November 13, 2012 | By Deborah Netburn
If you got really into playing the interactive Les Paul Google Doodle, or the more recent Bob Moog Doodle, then you'll love Jam With Chrome, a new, playable Web app from Google. JAM with Chrome lets you select from 19 instruments including three different types of bass guitars, six regular guitars, three drum machines and five different keyboards and play them on your computer by running your mouse across the strings, drum pads, keys, etc. Once you figure out how it all works, you can then invite up to three friends to play with you at the same time.  The incredibly cute video that Google's in-house ad agency Google Creative Lab put up on Google's  official blog shows you how it might work if a bunch of aesthetically pleasing and musically inclined animated animals used the Web app. JAM with Chrome is definitely fun to play around with -- kind of like an elaborate Google Doodle with its own URL. But it's also an advertisement for Google and all the cool things you can do with the company's technology.  Click on the "technology" link on the JAM with Chrome website and you'll come across a list of all the different technologies that the app's developers used to put the app together, and this explanation: "JAM with Chrome is a collaborative live music experience in your browser, that makes use of several Web technologies and Google products....
October 19, 2012 | By Jessica Gelt
Hollywood's Cat & Fiddle is the pub that rock 'n' roll built. Founded in 1982 by British expat Kim Gardner and his wife, Paula, the place has become the go-to British pub for musicians and those who love them. Kim -- a known wild man and bassist -- was part of the British Invasion of the 1960s and played with legends including George Harrison, the Rolling Stones and the Byrds. The pub has also become a second home for generations of pint-loving neighbors and devoted monarchists who come for the hearty British fare, gorgeous front patio and down-home vibe cultivated by the Gardner family over the years.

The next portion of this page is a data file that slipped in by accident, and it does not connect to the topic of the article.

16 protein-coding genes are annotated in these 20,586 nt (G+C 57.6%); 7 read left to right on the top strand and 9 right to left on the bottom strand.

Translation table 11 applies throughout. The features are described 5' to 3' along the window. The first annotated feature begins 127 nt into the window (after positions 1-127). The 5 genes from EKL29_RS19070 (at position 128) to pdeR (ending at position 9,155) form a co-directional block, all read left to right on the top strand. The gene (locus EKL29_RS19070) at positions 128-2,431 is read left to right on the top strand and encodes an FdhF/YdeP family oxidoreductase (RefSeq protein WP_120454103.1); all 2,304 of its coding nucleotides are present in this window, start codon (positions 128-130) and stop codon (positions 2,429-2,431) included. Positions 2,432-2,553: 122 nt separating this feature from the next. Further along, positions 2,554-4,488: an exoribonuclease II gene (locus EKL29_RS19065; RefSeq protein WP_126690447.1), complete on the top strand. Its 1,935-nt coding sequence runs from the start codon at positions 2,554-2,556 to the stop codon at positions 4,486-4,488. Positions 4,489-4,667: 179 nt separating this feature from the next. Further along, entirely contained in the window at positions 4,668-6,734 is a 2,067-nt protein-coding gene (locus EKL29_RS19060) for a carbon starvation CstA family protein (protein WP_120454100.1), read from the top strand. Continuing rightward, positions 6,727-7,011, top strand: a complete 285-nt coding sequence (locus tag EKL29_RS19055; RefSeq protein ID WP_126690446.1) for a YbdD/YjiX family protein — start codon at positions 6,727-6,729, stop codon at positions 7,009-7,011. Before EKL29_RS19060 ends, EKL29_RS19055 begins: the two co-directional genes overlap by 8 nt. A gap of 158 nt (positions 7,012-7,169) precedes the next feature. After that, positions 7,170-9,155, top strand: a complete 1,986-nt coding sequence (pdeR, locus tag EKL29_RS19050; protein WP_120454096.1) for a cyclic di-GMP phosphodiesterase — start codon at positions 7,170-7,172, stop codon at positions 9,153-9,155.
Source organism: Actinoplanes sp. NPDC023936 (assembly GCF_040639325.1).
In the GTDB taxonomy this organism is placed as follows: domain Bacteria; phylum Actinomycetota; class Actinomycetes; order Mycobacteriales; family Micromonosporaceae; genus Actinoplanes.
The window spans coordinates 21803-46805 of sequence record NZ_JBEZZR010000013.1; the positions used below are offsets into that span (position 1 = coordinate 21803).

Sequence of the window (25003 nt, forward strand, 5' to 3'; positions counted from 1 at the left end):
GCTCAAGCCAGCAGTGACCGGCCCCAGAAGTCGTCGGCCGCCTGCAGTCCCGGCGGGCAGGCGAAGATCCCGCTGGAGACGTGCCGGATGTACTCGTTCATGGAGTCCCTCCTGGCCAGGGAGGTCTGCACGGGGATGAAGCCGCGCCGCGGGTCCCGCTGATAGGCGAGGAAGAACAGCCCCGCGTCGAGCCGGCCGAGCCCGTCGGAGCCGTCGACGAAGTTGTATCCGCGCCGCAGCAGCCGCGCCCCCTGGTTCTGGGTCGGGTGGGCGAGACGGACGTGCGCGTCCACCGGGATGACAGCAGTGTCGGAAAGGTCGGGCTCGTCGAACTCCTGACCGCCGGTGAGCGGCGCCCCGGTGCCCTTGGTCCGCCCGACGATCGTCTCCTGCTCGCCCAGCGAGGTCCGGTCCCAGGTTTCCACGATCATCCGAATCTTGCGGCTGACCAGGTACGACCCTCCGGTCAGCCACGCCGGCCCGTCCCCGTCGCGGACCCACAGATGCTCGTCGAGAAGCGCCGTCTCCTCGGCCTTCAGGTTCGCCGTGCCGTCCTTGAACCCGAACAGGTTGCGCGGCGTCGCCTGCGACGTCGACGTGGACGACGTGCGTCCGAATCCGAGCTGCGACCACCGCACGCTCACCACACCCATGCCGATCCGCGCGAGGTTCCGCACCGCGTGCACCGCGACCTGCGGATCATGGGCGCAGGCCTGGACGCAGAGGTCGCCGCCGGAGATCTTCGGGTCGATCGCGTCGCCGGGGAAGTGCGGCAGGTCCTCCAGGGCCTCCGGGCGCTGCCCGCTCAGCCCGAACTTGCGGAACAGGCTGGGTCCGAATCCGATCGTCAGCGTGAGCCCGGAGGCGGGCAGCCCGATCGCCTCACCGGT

October 18, 2012 | By Mikael Wood
Paul Weller released his latest album, "Sonik Kicks," back in March, but the English mod-rock veteran so far  hasn't brought the album to Los Angeles. That's set to change on Friday night at the Greek Theatre, where he'll touch down for a one-off headlining show while en route to Tokyo. (Hear the album's "That Dangerous Age" below.) Pop & Hiss recently rang Weller, 54, for a chat in which he advised concertgoers not to be surprised if he's joined onstage by Friday's opener, throwback-soul belter Sharon Jones.
October 15, 2012 | By David Ng
The recent movie musicals "Nine" and "Rock of Ages" both tanked at the box office, but that apparently isn't stopping producers from investing in an effort to adapt the Tony-winning "Memphis" for the big screen. "Memphis" will be turned into a movie produced by Belle Pictures, the Mark Gordon Co. and Alcon Entertainment, according to various published reports on Sunday. Joe DiPietro, who co-wrote the musical, reportedly will write the screen adaptation.  The musical features a score by Bon Jovi keyboardist David Bryan.
Los Angeles Times Articles